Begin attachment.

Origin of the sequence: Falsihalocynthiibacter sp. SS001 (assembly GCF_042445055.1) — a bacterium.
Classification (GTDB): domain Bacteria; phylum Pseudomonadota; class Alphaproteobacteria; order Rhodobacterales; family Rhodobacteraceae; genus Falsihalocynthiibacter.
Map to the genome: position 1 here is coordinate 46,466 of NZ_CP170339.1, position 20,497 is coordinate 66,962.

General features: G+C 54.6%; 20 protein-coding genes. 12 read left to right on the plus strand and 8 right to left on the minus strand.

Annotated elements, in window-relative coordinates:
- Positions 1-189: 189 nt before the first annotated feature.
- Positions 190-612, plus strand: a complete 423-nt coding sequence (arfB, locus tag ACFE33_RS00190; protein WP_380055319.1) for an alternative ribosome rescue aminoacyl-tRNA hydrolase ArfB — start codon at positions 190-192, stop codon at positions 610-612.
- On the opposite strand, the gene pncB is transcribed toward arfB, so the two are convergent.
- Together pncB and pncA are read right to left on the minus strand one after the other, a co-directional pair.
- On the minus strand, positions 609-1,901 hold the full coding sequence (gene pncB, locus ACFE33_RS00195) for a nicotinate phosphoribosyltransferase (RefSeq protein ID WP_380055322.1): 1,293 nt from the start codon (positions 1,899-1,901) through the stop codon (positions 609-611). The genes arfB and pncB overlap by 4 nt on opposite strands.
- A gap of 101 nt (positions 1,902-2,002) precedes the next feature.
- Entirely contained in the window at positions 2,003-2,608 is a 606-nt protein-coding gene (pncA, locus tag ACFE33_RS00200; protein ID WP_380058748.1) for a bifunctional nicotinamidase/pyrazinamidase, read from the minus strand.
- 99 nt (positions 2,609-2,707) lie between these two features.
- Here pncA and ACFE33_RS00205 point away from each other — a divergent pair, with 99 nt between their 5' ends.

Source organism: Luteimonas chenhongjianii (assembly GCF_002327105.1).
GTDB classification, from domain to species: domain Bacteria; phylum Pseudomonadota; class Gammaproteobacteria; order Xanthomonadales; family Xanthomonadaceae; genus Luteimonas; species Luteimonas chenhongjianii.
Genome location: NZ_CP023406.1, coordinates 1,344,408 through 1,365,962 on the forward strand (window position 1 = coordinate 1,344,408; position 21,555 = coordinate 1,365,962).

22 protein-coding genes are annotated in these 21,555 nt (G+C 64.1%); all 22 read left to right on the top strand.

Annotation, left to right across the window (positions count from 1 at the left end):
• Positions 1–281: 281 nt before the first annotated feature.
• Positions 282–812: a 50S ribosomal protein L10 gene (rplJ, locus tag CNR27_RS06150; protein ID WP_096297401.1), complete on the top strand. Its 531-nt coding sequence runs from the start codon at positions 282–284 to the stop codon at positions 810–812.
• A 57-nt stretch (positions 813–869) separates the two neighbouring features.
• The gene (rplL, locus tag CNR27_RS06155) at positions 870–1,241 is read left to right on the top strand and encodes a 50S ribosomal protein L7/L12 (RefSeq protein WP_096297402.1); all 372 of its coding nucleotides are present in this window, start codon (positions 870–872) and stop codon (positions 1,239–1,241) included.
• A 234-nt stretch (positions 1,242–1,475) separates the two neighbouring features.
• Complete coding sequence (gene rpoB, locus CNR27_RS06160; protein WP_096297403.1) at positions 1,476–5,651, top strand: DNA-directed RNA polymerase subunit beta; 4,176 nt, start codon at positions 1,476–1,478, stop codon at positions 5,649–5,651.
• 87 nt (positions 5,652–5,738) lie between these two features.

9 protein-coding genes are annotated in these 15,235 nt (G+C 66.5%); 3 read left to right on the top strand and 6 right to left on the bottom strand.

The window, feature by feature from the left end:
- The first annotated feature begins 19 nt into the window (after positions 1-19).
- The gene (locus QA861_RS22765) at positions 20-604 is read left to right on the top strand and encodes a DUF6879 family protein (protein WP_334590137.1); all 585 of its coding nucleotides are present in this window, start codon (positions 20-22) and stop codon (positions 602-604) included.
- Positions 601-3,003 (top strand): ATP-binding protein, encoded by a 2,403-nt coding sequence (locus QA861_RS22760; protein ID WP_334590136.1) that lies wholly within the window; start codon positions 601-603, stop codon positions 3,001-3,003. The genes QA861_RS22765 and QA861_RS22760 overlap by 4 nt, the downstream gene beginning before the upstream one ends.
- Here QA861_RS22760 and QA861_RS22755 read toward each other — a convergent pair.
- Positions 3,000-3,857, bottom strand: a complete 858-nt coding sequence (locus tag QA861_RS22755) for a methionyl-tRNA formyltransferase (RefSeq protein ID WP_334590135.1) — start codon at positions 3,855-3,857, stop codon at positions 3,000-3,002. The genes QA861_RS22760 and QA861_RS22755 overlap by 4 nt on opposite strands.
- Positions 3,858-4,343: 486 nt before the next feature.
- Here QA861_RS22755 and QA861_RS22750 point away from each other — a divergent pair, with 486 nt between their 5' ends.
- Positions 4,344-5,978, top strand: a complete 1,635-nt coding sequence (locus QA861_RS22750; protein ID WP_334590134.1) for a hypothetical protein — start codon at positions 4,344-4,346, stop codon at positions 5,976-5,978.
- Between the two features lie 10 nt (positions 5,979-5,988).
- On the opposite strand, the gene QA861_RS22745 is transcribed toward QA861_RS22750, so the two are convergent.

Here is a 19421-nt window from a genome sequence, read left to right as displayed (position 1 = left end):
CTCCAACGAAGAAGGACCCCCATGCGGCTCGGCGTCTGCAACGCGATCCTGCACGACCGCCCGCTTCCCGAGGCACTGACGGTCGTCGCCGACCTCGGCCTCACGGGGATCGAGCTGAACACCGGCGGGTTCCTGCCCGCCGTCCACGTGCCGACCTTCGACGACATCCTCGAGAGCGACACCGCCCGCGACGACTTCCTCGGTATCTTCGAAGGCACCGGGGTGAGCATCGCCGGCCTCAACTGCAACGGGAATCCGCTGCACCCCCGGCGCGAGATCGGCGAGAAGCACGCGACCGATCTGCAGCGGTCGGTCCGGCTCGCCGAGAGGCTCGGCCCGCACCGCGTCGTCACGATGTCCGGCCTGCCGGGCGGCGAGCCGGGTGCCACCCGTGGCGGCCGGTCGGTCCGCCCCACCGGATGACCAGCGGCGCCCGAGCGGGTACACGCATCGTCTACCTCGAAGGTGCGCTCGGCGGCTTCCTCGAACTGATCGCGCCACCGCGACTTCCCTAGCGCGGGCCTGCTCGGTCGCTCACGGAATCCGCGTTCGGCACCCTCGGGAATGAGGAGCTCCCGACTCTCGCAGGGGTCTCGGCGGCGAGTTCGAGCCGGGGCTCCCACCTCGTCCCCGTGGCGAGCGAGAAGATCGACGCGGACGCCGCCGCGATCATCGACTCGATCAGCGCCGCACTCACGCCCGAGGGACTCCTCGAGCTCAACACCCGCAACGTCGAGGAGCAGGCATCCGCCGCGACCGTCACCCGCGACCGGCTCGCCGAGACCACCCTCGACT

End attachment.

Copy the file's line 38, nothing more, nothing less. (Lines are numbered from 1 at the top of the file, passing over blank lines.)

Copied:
- On the opposite strand, the gene QA861_RS22745 is transcribed toward QA861_RS22750, so the two are convergent.